Friday, January 23, 2015

A Twist on Another "Gay Cake" Story

You have probably heard about the bakery in Denver which refused to make a gay wedding cake. And of course there is backlash and fallout.

But here's a twist. Another Denver bakery (Azuvar Bakery) is also under investigation... this time for not icing a cake with hateful homophobic bigotry.

Marjorie Silva, the owner, says that she was asked to make a bible-shaped cake for a male customer. After the order was complete he asked her to write “God hates gays” on the cake with two men holding hands and a cross on top of them.

She refused, but she did give him some icing and a piping bag suggesting that he write the words himself. That wasn't good enough and citing that he had been discriminated against because of his "creed," Bill Jack filed a complaint with the Colorado Civil Rights Division.

Local Affiliate FOX covers it here.

A few things worth noting: Two years ago in Denver, a judge determined that a Lakewood bakery had in fact discriminated against a gay couple by refusing to sell them a wedding cake.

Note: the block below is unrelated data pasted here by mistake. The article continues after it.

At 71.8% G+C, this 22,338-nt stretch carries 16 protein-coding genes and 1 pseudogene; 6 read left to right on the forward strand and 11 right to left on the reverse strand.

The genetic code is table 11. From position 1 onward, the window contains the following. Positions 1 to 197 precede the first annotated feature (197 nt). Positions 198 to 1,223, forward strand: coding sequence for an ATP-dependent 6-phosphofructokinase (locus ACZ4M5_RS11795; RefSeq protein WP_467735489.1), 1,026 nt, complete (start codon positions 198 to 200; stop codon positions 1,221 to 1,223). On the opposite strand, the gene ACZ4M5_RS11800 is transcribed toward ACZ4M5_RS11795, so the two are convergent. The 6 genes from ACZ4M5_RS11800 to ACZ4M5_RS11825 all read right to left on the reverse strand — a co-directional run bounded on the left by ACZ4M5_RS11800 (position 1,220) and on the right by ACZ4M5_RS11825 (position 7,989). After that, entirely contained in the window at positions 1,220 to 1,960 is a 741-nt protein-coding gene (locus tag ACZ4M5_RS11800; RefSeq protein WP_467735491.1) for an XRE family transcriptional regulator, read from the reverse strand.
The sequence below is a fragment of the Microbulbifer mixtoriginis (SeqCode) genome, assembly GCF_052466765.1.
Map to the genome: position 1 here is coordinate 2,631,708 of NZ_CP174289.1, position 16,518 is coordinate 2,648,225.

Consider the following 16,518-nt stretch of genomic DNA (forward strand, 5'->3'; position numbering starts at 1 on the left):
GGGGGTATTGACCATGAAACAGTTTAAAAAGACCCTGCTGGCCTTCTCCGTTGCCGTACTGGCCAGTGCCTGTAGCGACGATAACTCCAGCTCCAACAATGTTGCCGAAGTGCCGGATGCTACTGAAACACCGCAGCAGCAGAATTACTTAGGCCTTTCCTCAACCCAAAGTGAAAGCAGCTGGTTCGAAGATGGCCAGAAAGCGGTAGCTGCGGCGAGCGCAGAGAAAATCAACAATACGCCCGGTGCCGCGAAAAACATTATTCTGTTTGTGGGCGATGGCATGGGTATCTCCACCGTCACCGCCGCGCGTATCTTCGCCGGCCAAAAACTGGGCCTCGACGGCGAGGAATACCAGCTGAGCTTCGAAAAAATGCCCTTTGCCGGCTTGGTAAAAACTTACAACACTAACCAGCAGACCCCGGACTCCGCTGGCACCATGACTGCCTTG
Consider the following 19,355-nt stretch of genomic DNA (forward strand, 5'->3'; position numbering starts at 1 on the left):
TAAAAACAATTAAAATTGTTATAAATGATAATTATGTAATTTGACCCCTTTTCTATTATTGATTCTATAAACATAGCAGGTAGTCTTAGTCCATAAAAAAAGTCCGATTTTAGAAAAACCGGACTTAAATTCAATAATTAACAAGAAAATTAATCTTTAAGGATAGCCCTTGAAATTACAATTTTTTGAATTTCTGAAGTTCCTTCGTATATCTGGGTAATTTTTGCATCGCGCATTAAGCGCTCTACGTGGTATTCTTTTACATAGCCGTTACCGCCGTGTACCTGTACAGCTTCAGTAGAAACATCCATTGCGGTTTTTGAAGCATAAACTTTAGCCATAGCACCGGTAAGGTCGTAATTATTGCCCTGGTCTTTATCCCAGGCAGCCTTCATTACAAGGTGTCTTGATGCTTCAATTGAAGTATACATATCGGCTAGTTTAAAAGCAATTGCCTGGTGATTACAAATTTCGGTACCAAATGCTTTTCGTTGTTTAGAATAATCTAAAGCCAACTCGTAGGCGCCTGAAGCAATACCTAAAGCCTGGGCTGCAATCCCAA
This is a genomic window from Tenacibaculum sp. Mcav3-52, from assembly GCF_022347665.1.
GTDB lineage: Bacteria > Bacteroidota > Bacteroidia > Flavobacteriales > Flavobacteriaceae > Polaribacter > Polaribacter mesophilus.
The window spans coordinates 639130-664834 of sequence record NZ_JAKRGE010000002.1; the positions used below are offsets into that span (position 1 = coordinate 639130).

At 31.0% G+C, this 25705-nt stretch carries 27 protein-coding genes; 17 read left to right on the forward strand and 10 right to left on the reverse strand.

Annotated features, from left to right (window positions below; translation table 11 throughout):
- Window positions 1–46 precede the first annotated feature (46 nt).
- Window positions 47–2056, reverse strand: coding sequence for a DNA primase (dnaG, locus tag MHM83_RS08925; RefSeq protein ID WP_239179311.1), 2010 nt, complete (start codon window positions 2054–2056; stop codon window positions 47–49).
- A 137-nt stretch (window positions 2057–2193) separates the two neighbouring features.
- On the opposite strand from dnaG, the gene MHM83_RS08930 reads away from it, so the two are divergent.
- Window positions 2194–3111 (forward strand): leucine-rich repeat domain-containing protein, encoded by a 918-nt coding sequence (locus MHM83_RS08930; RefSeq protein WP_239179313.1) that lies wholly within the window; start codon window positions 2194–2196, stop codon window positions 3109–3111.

Also: Bill Jack, the alleged victim in this episode is a founder of Worldview Academy, which is a "non-denominational organization dedicated to helping Christians think and live in accord with a Biblical worldview,"

Nancy Leong, a University of Denver law professor,"This is not a situation where a business owner denied service to somebody. She offered to accommodate him to the extent that she could. In fact, requiring her to write that message would infringe on her own free speech rights.”

For its part, a prominent Christian group that lobbies for traditional marriage has said it supports Silva.

"This is a free speech issue, and we support freedom of speech. It's also a religious or conscience issue — the government should not force people to violate their core beliefs," Jeff Johnston, issues analyst with the Colorado Springs-based Focus on the Family, told The Christian Post. "Just as a Christian baker should not be required to create a cake for a same-sex ceremony, this baker should not be required to create a cake with a message that goes against her conscience."

Time will tell if CO agrees with him.

Sound off in the comments... was she right to refuse his request? How is this differnt from a baker refusing to write positive gay marriage messages on a cake?


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